The same survey showed that worker unhappiness was down dramatically from the previous year.
Employees don’t feel unhappy, they feel undervalued. Pay, advancement and recognition are all measures of worth.
In thinking about how to respond to these findings I refer the reader to a few of my favorite sources: Daniel Pink’s Drive and Dan Ariely’s Predictably Irrational. We are not very good at understanding our own behaviors or at predicting what will make us happy—and money is not the motivator we tend to think it is. When it comes to conveying that we value someone, context is critically important. In short, it is likely that some employers will read about this survey and respond in a well-intentioned way that reinforces the employee’s urge to leave.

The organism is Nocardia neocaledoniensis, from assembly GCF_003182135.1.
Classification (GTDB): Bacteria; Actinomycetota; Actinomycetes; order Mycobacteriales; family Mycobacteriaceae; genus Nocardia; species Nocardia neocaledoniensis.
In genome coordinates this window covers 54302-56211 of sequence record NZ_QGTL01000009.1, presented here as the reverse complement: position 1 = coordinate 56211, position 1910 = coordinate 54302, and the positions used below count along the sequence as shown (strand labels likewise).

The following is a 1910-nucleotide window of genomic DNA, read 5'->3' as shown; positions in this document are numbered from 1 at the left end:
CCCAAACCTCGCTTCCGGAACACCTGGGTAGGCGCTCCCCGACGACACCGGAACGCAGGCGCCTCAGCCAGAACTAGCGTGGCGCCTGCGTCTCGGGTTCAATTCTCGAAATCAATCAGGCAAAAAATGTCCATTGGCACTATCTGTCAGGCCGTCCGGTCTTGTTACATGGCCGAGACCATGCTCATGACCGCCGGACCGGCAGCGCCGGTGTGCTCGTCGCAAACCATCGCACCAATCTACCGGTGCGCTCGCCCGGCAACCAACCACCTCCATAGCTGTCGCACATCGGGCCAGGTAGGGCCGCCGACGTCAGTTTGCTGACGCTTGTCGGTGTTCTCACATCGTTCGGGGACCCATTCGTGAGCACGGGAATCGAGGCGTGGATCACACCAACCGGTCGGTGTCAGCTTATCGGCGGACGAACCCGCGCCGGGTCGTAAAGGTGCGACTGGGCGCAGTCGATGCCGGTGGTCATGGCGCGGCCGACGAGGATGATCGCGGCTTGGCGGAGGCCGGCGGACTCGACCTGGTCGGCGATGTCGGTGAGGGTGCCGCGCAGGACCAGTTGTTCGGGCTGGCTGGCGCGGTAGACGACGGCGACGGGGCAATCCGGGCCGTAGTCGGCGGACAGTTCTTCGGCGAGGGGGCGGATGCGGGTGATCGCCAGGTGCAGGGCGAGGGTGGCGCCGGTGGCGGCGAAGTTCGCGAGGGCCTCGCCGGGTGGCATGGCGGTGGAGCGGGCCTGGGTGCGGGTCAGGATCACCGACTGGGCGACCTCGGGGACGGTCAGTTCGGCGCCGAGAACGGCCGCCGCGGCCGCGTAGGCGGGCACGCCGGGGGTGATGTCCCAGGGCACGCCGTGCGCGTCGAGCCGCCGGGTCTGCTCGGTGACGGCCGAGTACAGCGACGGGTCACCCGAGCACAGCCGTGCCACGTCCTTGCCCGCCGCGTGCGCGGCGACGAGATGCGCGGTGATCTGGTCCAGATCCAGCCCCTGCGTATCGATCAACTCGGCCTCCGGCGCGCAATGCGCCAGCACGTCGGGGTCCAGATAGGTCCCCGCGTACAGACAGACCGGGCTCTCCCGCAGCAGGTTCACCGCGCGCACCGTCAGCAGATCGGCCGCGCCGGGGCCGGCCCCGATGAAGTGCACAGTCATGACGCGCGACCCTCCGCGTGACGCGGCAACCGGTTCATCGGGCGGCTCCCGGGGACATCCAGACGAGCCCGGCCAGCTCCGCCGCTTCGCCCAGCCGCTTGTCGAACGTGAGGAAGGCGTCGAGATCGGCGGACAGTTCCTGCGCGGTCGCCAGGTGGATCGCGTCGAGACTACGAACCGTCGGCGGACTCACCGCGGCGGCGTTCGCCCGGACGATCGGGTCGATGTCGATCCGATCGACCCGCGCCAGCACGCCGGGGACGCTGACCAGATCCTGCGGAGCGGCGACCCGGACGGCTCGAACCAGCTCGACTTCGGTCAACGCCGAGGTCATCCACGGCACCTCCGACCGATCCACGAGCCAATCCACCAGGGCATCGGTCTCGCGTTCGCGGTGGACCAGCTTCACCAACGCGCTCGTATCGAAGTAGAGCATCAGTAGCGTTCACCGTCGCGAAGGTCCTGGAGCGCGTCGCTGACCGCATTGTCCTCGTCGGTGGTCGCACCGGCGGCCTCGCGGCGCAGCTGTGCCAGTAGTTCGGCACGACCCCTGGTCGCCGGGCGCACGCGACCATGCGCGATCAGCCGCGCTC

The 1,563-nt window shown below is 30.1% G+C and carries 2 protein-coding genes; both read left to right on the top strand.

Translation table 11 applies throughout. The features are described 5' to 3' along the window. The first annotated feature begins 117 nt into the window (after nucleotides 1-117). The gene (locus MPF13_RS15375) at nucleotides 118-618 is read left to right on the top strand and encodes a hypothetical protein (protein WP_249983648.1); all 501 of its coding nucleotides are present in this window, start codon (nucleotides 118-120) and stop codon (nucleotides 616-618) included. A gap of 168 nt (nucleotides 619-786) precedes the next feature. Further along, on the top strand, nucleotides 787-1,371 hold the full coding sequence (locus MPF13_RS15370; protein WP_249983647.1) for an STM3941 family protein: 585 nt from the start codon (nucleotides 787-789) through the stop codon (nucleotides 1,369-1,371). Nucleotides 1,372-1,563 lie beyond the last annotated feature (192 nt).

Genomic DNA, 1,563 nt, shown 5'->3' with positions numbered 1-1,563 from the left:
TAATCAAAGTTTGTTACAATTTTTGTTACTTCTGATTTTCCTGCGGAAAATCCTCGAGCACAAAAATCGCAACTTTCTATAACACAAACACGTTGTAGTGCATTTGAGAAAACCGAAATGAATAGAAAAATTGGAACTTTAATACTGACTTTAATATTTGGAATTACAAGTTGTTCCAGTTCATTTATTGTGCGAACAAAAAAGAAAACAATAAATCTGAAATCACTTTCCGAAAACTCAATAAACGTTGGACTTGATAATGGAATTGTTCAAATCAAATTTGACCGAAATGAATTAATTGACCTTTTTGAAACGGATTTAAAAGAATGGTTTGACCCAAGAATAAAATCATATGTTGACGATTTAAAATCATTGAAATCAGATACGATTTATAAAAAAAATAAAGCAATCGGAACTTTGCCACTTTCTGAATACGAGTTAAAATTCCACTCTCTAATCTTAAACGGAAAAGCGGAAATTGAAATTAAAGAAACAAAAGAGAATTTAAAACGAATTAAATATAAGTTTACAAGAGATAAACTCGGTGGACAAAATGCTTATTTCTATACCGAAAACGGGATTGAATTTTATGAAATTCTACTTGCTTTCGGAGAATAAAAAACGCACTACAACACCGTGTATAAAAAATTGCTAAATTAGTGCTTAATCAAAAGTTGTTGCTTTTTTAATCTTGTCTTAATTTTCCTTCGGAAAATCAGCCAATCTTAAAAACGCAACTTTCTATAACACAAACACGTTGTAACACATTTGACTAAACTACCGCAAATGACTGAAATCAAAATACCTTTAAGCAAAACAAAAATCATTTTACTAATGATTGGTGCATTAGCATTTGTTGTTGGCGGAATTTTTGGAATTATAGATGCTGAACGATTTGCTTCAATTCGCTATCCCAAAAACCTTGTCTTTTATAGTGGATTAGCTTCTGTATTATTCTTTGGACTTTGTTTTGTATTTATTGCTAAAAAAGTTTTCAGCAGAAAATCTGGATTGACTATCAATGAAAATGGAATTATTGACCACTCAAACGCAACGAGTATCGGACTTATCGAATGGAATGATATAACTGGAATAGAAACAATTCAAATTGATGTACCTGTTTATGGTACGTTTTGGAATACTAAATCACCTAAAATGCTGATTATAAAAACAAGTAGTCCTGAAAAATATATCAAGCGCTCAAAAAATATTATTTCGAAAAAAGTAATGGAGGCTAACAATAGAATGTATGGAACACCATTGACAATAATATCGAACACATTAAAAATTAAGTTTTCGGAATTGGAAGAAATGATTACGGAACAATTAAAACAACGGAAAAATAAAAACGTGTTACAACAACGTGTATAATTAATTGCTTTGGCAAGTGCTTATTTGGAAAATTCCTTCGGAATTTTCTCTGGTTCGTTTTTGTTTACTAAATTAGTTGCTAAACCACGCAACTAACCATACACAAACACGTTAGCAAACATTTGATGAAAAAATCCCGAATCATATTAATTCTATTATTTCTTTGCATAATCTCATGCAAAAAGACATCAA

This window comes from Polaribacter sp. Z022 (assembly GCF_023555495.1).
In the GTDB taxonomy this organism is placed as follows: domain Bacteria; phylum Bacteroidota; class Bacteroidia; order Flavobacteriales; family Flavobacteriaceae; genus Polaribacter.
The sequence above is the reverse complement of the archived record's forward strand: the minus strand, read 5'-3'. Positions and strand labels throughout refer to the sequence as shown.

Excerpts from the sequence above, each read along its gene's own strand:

Here at Cool Choices we think a lot about employee engagement—about what makes people feel like a valued part of a workplace community. We see constant evidence that recognition—from peers as well as supervisors—matters a lot. Our partners often marvel at the impact little things—like an email from the boss or a photo on the company intranet—can have on employee morale.
What are you doing to ensure your employees are engaged and feel valued?